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TOPIC: panama


Hummingbirds Consume Alcohol But Don’t Get Drunk, New Lessons For Human Alcoholism

Like many creatures, hummingbirds consume alcohol, which they're able to metabolize quickly. A new study explains how they do it — and how it might just helps us understand why humans are so attracted to alcohol.

WARSAW — Hummingbird feeders, which people use to attract the beautiful creatures to their homes and gardens, are typically filled with some variety of sugar water. Though this is an easy and accessible way to feed the bird, it is also a breeding ground for fermentation. In many cases, these feeders end up being full of alcohol.

This isn’t something that avian enthusiasts should worry about, however, as this fermentation process also takes place in nectar-rich flowers. The fact of the matter is, most hummingbirds are consuming large amounts of alcohol in their diets every single day.

So why aren’t our small avian friends keeling over while they fly? A recent study examines their diets, and explains exactly why hummingbirds are able to metabolize such high levels of alcohol.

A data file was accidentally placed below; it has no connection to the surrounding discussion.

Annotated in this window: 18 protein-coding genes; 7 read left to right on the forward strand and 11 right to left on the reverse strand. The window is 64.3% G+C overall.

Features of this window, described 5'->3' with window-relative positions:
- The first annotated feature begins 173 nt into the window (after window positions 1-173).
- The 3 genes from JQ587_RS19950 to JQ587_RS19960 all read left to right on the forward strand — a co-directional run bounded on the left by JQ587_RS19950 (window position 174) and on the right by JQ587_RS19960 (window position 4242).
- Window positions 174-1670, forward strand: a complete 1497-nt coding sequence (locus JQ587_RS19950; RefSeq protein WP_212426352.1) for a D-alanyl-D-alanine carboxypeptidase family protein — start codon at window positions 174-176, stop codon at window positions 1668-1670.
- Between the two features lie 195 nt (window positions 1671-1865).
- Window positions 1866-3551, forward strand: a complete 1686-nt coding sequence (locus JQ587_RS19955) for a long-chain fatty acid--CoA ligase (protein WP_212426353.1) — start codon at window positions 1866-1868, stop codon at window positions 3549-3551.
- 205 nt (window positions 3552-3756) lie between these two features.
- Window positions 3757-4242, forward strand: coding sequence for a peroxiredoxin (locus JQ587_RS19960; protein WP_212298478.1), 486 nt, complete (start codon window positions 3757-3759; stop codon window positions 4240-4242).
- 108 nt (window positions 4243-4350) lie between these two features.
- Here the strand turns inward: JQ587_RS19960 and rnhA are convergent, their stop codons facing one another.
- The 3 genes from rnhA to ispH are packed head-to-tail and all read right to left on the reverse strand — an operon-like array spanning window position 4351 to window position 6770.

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Aung San Suu Kyi Partial Pardon, Moscow Building Hit Twice, Endangered Venice

👋 Allo!*

Welcome to Tuesday, where Myanmar’s junta reduces former leader Aung San Suu Kyi’s jail time, a skyscraper in Moscow is hit by a drone attack for the second time in as many days, and UNESCO suggests adding Venice to the list of World Heritage sites in danger. Meanwhile, in Italian daily La Stampa, Franco Giubilei looks at how Italy’s nightclubs and discos have been slowly but surely replaced by “nomadic” parties on the beach and in villas.

[*Seychellois Creole]

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The Best Destinations For Expats In 2023